It’s wet, and warm, when it’s not cold, and muddy. Not much to see around here but the dust bath these days, which really, doesn’t get old. You’d be forgiven for thinking I have a kiddie pool full of dead chickens in the greenhouse. Toffee the rooster is doing his own thing on the outside, having a hay bath. They get all goth eyeliner from the dirt in their eyes.
Yay, the little girls are using their private dust bath, and enthusiastically. I saw at least three poofy heads in there from the outside, but I didn’t interrupt. This, incredibly, is Yin. So big already. Another sunny day, and even if it’s cold outside (it wasn’t, very), it’s balmy inside. The dust pool is keeping everyone out of trouble. I brought lunch in today and the air was filled with a fine mist like humidity, but it wasn’t mist, it was dust. Everyone must be thoroughly dusted by now. This one just had her feet vaselined, and she is not ready to forgive and forget that I totally messed up her leg feathers.
Here we go.They’re over the privacy stage. They don’t even get out for food sometimes. Even the guineas.I can walk the perimeter and shake out my neck. (She’s got pool-edge walking skills)
They get SO dirty.Why? Why is this a thing? They clearly experience great pleasure at it, and I fail to see the appeal.There’s King David having a looksee.Jack appears to still have a little modesty.How many chickens are here? (Three)
What do they say about jacuzzis? Seats X? This tub “seats eight”, so far. I think once they finish off the bale, it could “seat” 14. That’s a lot of happy chickens.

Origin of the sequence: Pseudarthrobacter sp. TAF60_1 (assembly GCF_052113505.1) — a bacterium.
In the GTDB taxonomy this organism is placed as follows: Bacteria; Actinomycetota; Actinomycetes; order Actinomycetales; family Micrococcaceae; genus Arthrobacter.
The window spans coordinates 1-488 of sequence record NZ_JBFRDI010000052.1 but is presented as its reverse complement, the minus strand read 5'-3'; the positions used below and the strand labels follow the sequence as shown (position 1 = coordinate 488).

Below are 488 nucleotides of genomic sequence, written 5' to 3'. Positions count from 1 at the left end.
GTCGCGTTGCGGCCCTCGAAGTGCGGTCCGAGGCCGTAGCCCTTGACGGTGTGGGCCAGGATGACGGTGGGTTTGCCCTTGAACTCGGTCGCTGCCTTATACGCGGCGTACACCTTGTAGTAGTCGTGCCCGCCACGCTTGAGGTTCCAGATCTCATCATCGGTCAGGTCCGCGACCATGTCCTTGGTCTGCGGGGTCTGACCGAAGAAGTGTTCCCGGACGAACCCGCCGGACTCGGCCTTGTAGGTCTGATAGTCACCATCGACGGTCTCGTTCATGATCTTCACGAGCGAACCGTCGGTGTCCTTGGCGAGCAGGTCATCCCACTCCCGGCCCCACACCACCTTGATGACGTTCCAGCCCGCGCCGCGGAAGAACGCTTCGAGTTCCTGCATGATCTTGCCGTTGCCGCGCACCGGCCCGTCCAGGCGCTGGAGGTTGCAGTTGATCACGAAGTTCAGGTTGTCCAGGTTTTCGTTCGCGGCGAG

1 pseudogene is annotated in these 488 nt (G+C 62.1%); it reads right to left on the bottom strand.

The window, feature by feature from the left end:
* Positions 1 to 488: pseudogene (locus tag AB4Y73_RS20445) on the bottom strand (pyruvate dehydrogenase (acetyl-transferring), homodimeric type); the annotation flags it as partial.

This time, a hay bath. Their idea – I haven’t seen them do this before, but I guess it was a hay bath kind of day. The hay is thick there, where they took apart a bale. They’re not trying to go through it to the dirt, just enjoying the hay. Weirdos.In the background, the guineas are working on taking apart the next bale.Chicken yoga. Name the asana. I dare you.Hay baths are very relaxing. Well, the Silkie hens are done for now…On second thought, maybe one more dip. More are joining now. The participants are changing.Excuse me, coming through, guineas coming through. That one in the middle is so comfortable. Just curling up like a chick. What? Real roos don’t take baths?
The snow is thin and light and perfect for showing the tracks of hopping song birds. Bird crop circles. Why the interest in these small stumps? (view from our upper deck) The Juncos are a mystery. They like to go under our house. They even fly in, zooming under the window, and their footprints tell a story of great interest in the space under our house.
Why? We have only two theories. That they are getting grit from the bare dirt under the house for their little bird gizzards, or that they are taking seeds under there with them, to eat them where they are not standing in the snow. And why just the Juncos?
Meanwhile in the GH, work has started on the dirt bath bale. They are secretive about it though, almost as though they think they’re being naughty, and I haven’t caught anyone in the act.Except this guinea. Just leaving! So it might be the guineas.But it’s getting hollowed out.
Credit to the Chicken Chick – a recent post said to give hens a wading pool in the winter with peat moss. I thought Hey, I have one of those!
First step, introduction of the pool:Some curiosity. Then, the potting soil. All the hens did ring a rosy around it- What’s this? I’ll let them take that apart themselves. I have to say, I thought there’d be a hen on top of that in seconds, but interest was muted. I expect the top of that will get hollowed out until there’s a chicken wallowing in the top of the bag and the pool is full of chickens.